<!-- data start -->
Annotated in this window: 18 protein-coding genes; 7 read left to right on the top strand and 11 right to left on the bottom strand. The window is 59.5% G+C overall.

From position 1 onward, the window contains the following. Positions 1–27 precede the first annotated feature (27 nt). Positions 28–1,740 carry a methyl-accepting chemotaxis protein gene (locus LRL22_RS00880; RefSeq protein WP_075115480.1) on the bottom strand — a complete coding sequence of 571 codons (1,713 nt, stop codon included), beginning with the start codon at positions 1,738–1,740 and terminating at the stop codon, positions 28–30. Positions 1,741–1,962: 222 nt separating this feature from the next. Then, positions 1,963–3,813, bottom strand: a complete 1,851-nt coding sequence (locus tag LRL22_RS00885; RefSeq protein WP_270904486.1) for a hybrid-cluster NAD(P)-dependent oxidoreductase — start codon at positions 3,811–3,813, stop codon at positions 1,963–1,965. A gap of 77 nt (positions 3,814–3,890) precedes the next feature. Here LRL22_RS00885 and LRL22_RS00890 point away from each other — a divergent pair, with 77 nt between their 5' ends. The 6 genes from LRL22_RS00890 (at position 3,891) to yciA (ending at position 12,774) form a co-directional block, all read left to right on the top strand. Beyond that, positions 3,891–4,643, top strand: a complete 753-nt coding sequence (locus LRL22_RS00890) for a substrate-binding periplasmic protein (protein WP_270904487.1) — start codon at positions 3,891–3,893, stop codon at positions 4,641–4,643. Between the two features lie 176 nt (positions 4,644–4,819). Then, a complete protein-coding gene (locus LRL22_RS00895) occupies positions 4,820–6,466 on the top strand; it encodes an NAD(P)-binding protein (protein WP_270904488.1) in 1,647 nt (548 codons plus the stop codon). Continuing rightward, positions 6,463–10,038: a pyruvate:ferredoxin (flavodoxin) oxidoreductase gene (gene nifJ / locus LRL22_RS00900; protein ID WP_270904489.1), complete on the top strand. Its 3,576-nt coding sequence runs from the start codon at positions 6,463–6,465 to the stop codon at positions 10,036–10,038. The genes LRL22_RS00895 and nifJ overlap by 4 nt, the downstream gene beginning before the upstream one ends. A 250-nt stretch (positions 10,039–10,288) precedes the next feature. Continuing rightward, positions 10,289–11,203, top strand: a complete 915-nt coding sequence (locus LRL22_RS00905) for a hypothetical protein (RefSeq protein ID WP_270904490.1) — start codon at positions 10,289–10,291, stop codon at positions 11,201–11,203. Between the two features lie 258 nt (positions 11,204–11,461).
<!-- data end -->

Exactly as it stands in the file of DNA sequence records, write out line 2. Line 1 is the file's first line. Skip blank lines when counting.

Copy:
From position 1 onward, the window contains the following. Positions 1–27 precede the first annotated feature (27 nt). Positions 28–1,740 carry a methyl-accepting chemotaxis protein gene (locus LRL22_RS00880; RefSeq protein WP_075115480.1) on the bottom strand — a complete coding sequence of 571 codons (1,713 nt, stop codon included), beginning with the start codon at positions 1,738–1,740 and terminating at the stop codon, positions 28–30. Positions 1,741–1,962: 222 nt separating this feature from the next. Then, positions 1,963–3,813, bottom strand: a complete 1,851-nt coding sequence (locus tag LRL22_RS00885; RefSeq protein WP_270904486.1) for a hybrid-cluster NAD(P)-dependent oxidoreductase — start codon at positions 3,811–3,813, stop codon at positions 1,963–1,965. A gap of 77 nt (positions 3,814–3,890) precedes the next feature. Here LRL22_RS00885 and LRL22_RS00890 point away from each other — a divergent pair, with 77 nt between their 5' ends. The 6 genes from LRL22_RS00890 (at position 3,891) to yciA (ending at position 12,774) form a co-directional block, all read left to right on the top strand. Beyond that, positions 3,891–4,643, top strand: a complete 753-nt coding sequence (locus LRL22_RS00890) for a substrate-binding periplasmic protein (protein WP_270904487.1) — start codon at positions 3,891–3,893, stop codon at positions 4,641–4,643. Between the two features lie 176 nt (positions 4,644–4,819). Then, a complete protein-coding gene (locus LRL22_RS00895) occupies positions 4,820–6,466 on the top strand; it encodes an NAD(P)-binding protein (protein WP_270904488.1) in 1,647 nt (548 codons plus the stop codon). Continuing rightward, positions 6,463–10,038: a pyruvate:ferredoxin (flavodoxin) oxidoreductase gene (gene nifJ / locus LRL22_RS00900; protein ID WP_270904489.1), complete on the top strand. Its 3,576-nt coding sequence runs from the start codon at positions 6,463–6,465 to the stop codon at positions 10,036–10,038. The genes LRL22_RS00895 and nifJ overlap by 4 nt, the downstream gene beginning before the upstream one ends. A 250-nt stretch (positions 10,039–10,288) precedes the next feature. Continuing rightward, positions 10,289–11,203, top strand: a complete 915-nt coding sequence (locus LRL22_RS00905) for a hypothetical protein (RefSeq protein ID WP_270904490.1) — start codon at positions 10,289–10,291, stop codon at positions 11,201–11,203. Between the two features lie 258 nt (positions 11,204–11,461).